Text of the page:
Eradication of these pathogens is not always easy and successful because of their strong and compatible biofilm forming ability. It is evident from several studies that microorganisms in biofilm mode are less susceptible to the traditionally used antimicrobial drugs compared to the planktonic mode (Algburi et al. 2017). C. albicans has shown resistance against azole drugs and extended to echinocandins as well (Pristov and Ghannoum 2019). Also, the frequency of drug resistance in bacteria has been increased over the past decade. Various factors affect the susceptibility of the pathogens enfolded in a biofilm such as activation of biofilm phenotype, stress responses and decrease in the penetration of antimicrobial agents due to the EPS matrix (Mah Thien-Fah and O'Toole George 2001). Alternative strategies or development of more efficient antimicrobial agents showing activity against pathogenic biofilms are of great practical significance. The increasing incidence of multi drug resistance (MDR) in microbial pathogens and slow progress in novel anti-infective drug discovery has necessitated to scrutinize the traditionally used medicinal and herbal plants as an alternative drug (Khan et al. 2012; Pan et al. 2013; Yuan et al. 2016; Cheesman et al. 2017). Nowadays, there has been increasing interest in exploring plant materials as a source of new agents for the development of therapeutic compounds due to their diversity in bioactive compounds and safe use in traditional system of medicine. This is one of the potential approaches for the treatment of infections as they are safe for human and animal health. Essential oil compounds exhibit anti-biofilm properties, and these characteristics have been studied (Jafri et al. 2019). Eugenol is a major active compound of S. aromaticum and with demonstrated antimicrobial action. The mechanism of action of eugenol is based on its ability to interfere cell wall and cytoplasmic membrane synthesis leading to leakage of intracellular material. Recently, eugenol has been reported to inhibit single and mixed biofilms of C. albicans and S. mutans biofilms (Jafri et al. 2019). Many authors have reported synergistic interaction between essential oil compounds with antimicrobial drugs as possible strategy to combat single and mixed biofilm infections (Khan et al. 2012; Borges et al. 2016; Fernandes et al. 2016; Roy et al. 2018). Therefore, we hypothesize that eugenol with multi-target activity might be useful in controlling mixed biofilms alone or in combination with fluconazole and or azithromycin. In this study, an in vitro eradication of the C. albicans and S. mutans mixed biofilm by eugenol alone and in combination with the antimicrobial drugs was studied using previously characterized strains of C. albicans and S. mutans MTCC497.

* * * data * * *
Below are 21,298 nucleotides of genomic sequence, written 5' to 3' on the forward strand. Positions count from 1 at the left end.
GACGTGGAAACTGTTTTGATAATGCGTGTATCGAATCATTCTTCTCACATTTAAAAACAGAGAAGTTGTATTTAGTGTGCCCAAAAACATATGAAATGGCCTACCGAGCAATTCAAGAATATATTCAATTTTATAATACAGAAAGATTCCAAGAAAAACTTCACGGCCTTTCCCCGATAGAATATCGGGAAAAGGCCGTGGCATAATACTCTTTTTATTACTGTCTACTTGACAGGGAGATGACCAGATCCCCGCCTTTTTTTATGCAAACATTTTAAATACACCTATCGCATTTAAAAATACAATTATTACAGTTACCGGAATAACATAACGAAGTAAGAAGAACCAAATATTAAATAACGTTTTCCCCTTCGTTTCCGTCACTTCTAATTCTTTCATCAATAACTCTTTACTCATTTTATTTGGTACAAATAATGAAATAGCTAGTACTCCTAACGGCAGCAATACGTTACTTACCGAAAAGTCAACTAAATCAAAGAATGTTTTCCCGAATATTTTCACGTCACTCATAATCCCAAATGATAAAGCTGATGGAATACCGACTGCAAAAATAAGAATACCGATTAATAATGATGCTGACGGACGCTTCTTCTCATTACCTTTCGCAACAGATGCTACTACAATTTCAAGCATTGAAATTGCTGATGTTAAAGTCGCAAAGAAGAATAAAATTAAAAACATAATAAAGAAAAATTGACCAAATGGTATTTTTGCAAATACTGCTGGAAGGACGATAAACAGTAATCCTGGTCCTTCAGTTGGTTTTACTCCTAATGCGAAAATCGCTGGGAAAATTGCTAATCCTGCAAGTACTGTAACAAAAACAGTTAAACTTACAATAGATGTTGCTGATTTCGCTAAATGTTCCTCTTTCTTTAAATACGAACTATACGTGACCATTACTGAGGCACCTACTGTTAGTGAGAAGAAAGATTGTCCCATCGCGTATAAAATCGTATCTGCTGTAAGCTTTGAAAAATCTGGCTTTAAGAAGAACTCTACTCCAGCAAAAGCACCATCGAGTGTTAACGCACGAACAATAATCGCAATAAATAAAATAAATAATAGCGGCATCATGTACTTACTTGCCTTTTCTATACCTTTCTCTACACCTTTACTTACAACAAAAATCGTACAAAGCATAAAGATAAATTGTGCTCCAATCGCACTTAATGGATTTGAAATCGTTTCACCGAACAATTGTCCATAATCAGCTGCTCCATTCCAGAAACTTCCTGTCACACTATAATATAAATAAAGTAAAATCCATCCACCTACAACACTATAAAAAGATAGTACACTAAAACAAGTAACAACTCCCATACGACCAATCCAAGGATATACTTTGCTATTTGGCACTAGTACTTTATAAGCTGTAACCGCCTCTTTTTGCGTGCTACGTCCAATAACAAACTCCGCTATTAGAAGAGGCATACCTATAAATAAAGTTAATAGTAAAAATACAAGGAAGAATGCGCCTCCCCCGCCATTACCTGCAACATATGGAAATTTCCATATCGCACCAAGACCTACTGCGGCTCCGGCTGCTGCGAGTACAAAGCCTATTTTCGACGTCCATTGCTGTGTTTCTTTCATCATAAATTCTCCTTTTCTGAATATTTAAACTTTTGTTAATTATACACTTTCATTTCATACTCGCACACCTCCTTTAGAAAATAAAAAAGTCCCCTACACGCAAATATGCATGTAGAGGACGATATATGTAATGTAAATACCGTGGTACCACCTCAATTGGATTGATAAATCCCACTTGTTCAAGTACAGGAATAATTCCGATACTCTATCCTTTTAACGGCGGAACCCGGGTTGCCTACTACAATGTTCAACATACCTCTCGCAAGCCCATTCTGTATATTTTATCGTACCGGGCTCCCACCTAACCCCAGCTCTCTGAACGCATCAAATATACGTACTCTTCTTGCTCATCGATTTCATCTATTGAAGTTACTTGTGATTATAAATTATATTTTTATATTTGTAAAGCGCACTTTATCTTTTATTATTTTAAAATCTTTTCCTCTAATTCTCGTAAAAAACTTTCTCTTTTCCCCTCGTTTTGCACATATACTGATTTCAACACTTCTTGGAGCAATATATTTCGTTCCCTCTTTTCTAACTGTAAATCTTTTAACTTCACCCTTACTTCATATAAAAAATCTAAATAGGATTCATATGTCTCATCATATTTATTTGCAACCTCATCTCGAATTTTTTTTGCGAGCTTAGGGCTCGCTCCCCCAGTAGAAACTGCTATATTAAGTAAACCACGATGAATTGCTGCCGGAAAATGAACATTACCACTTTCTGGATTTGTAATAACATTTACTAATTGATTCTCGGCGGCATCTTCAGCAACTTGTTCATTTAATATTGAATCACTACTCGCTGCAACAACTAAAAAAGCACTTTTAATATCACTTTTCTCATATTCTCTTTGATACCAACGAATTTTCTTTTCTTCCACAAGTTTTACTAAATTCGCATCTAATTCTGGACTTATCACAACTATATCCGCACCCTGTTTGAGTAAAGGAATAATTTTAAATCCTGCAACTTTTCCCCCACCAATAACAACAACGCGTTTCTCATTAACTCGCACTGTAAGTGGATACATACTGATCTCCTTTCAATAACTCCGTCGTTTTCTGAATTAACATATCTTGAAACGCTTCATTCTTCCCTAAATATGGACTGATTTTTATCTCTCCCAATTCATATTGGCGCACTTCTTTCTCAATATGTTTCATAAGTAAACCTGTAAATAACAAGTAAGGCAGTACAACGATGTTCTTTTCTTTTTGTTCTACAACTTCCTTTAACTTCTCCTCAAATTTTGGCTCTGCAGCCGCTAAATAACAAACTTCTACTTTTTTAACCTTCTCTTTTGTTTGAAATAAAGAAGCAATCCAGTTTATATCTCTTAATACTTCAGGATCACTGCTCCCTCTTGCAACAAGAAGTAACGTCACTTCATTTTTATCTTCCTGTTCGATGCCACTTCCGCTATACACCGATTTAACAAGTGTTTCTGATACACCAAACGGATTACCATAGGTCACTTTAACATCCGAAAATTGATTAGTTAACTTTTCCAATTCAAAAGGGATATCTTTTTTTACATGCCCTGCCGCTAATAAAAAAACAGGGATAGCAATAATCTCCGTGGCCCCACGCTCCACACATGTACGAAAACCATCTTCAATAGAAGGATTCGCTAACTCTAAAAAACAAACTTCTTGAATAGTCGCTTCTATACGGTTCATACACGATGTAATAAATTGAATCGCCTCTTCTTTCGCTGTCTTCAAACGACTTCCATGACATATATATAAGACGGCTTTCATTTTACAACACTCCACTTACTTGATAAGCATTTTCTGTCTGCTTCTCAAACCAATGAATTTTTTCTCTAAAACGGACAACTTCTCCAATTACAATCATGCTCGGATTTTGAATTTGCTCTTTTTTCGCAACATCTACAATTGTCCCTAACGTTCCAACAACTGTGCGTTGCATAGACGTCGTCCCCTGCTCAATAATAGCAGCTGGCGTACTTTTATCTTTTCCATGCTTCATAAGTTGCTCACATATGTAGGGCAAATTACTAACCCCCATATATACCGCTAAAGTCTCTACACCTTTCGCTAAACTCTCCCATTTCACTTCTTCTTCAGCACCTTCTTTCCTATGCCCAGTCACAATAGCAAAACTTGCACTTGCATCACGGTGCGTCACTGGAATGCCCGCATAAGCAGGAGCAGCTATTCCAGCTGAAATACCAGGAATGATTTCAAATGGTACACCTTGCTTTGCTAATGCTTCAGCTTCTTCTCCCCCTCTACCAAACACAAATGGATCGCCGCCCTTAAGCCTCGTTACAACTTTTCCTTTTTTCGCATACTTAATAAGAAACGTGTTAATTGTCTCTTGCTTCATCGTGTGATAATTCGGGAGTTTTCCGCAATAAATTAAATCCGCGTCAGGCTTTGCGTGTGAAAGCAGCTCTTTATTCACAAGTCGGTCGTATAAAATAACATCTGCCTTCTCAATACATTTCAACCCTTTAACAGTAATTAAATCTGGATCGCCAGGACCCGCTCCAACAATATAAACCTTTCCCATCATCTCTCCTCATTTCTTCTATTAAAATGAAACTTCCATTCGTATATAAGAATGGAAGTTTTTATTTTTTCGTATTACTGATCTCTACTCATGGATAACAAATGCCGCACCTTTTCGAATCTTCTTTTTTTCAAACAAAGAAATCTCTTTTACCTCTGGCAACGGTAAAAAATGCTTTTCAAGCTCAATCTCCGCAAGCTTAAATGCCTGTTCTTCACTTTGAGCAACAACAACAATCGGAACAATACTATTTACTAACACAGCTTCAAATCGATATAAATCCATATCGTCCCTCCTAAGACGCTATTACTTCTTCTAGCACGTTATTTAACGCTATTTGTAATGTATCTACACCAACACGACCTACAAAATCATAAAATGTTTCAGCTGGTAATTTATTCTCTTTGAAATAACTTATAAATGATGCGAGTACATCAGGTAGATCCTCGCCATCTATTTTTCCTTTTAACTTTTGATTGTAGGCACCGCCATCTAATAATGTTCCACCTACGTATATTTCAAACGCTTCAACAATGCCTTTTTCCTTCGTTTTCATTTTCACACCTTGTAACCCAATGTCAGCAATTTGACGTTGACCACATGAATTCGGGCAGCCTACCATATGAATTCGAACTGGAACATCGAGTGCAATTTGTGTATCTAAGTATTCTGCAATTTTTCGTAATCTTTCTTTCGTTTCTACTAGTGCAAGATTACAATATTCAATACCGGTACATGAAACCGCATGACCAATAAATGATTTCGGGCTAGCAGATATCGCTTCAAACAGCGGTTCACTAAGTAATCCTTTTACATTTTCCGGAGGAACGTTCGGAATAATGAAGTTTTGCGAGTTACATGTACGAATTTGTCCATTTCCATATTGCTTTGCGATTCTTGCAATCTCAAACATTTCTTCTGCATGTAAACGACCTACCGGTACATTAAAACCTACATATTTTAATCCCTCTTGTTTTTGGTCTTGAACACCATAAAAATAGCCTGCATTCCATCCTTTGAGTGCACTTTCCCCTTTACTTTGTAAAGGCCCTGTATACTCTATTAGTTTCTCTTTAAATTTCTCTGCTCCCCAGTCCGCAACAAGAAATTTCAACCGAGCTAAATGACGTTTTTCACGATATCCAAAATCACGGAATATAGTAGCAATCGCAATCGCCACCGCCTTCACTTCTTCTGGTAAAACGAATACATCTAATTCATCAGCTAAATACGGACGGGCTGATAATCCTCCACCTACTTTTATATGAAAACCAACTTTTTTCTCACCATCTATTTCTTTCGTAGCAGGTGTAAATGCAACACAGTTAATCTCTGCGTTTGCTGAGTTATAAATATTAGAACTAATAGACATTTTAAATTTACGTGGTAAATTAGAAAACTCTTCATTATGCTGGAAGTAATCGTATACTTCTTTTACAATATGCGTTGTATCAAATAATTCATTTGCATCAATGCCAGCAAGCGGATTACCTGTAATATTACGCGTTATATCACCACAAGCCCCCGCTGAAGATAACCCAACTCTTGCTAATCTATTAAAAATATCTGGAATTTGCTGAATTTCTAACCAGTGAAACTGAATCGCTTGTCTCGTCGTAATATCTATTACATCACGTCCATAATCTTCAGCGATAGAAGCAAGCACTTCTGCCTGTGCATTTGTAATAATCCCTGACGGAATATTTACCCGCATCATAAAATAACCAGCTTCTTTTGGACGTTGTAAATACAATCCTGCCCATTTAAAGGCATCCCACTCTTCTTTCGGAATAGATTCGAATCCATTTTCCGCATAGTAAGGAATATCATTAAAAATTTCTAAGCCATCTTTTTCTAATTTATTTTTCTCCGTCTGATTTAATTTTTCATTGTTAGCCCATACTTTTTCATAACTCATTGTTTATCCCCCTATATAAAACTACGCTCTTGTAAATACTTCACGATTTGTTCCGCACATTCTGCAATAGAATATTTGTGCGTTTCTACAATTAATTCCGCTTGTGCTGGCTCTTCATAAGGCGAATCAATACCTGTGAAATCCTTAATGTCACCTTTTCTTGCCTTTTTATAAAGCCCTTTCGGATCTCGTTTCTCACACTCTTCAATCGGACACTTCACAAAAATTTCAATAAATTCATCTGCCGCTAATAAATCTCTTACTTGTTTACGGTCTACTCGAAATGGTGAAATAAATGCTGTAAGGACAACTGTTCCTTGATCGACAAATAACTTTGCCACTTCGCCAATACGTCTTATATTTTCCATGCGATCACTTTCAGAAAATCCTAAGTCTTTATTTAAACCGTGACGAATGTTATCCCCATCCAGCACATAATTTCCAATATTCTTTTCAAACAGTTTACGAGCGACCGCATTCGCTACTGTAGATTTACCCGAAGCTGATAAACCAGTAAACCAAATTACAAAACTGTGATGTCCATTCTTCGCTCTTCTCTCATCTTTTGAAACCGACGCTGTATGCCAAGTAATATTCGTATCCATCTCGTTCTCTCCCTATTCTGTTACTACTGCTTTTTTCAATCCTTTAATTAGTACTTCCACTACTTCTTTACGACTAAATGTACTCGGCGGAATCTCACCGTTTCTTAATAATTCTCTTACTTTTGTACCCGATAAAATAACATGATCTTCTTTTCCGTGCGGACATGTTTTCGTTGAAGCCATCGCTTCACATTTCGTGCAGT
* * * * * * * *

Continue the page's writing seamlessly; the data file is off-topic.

Materials and methods

Microbial pathogens and microbiological media

As previously identified and characterized, microbial strains of C. albicans (CAJ-01 and CAJ-12) and S. mutans MTCC497 were selected on the basis of strong biofilm forming ability (Jafri et al. 2019). The strains of C. albicans and S. mutans were maintained on Sabouraud dextrose agar (SDA) and nutrient agar (NA) slants at 4 °C, respectively. Sabouraud dextrose broth/agar (SDB/SDA), nutrient agar, brain heart infusion broth (BHIB) and tryptic soy broth (TSB), were obtained from Hi-Media Laboratory, Mumbai, India. RPMI 1640 medium was purchased from Sigma, New Delhi, India. CAJ-01 strain was deposited to MTCC, Chandigarh, India with collection number MTCC, 13,013.

Antimicrobial drugs and eugenol

Drug powders of fluconazole (Pfizer Co., India), amphotericin B (Hi-Media, India), azithromycin (Cipla, Mumbai, India) and chloramphenicol (Cipla, Mumbai, India) were used in this study. Stock solutions of antifungal drugs were prepared in dimethyl sulphoxide (DMSO) whereas antibacterial drugs in distilled water at a concentration of 25 mg/mL and stored at 4 °C for not more than one week. Eugenol (99% purity) was purchased from Hi-Media Laboratory, Mumbai, India. DMSO (1%) was used to dilute eugenol.

Determination of planktonic minimum inhibitory concentration (PMIC) of test agents against mixed C. albicans and S. mutans cells

Susceptibility of planktonic cells of Candida and Streptococcus under mixed conditions was evaluated against the test agents using a modified method as described by Li et al. (2015). Briefly, 100 µL of prepared two-fold dilution of test agents (eugenol, fluconazole and azithromycin), 50 µL of Candida (2 × 103 CFU/mL) and 50 µL of S. mutans inoculum (2 × 105 CFU/mL) were added to the 96-well microtiter plate. Plates were incubated for 48 h at 37 °C. A well without any antimicrobial agent considered as negative control. MIC was calculated as the lowest concentration of antimicrobial agent that inhibited the visible growth of test organisms. Each experiment was conducted two times in triplicate.